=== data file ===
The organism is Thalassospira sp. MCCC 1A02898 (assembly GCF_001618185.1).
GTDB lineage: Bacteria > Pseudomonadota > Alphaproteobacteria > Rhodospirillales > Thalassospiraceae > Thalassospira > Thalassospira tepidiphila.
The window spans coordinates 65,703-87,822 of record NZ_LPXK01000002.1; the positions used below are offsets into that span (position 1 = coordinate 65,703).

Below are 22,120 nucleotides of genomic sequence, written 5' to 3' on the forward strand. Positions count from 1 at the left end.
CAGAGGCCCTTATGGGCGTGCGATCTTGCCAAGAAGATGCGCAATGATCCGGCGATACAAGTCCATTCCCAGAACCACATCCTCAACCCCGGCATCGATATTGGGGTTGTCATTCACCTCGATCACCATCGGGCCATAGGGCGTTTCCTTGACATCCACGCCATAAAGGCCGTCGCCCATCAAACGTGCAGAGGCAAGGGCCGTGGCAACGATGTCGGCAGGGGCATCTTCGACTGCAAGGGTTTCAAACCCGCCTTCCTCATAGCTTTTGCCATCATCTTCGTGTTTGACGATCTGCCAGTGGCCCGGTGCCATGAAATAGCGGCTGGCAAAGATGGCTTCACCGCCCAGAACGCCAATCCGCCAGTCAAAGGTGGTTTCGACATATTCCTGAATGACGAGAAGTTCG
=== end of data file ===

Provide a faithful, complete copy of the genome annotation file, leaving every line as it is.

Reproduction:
The organism is Thalassospira sp. MCCC 1A02898 (assembly GCF_001618185.1).
GTDB lineage: Bacteria > Pseudomonadota > Alphaproteobacteria > Rhodospirillales > Thalassospiraceae > Thalassospira > Thalassospira tepidiphila.
The window spans coordinates 65,703-87,822 of record NZ_LPXK01000002.1; the positions used below are offsets into that span (position 1 = coordinate 65,703).

Below are 22,120 nucleotides of genomic sequence, written 5' to 3' on the forward strand. Positions count from 1 at the left end.
CAGAGGCCCTTATGGGCGTGCGATCTTGCCAAGAAGATGCGCAATGATCCGGCGATACAAGTCCATTCCCAGAACCACATCCTCAACCCCGGCATCGATATTGGGGTTGTCATTCACCTCGATCACCATCGGGCCATAGGGCGTTTCCTTGACATCCACGCCATAAAGGCCGTCGCCCATCAAACGTGCAGAGGCAAGGGCCGTGGCAACGATGTCGGCAGGGGCATCTTCGACTGCAAGGGTTTCAAACCCGCCTTCCTCATAGCTTTTGCCATCATCTTCGTGTTTGACGATCTGCCAGTGGCCCGGTGCCATGAAATAGCGGCTGGCAAAGATGGCTTCACCGCCCAGAACGCCAATCCGCCAGTCAAAGGTGGTTTCGACATATTCCTGAATGACGAGAAGTTCG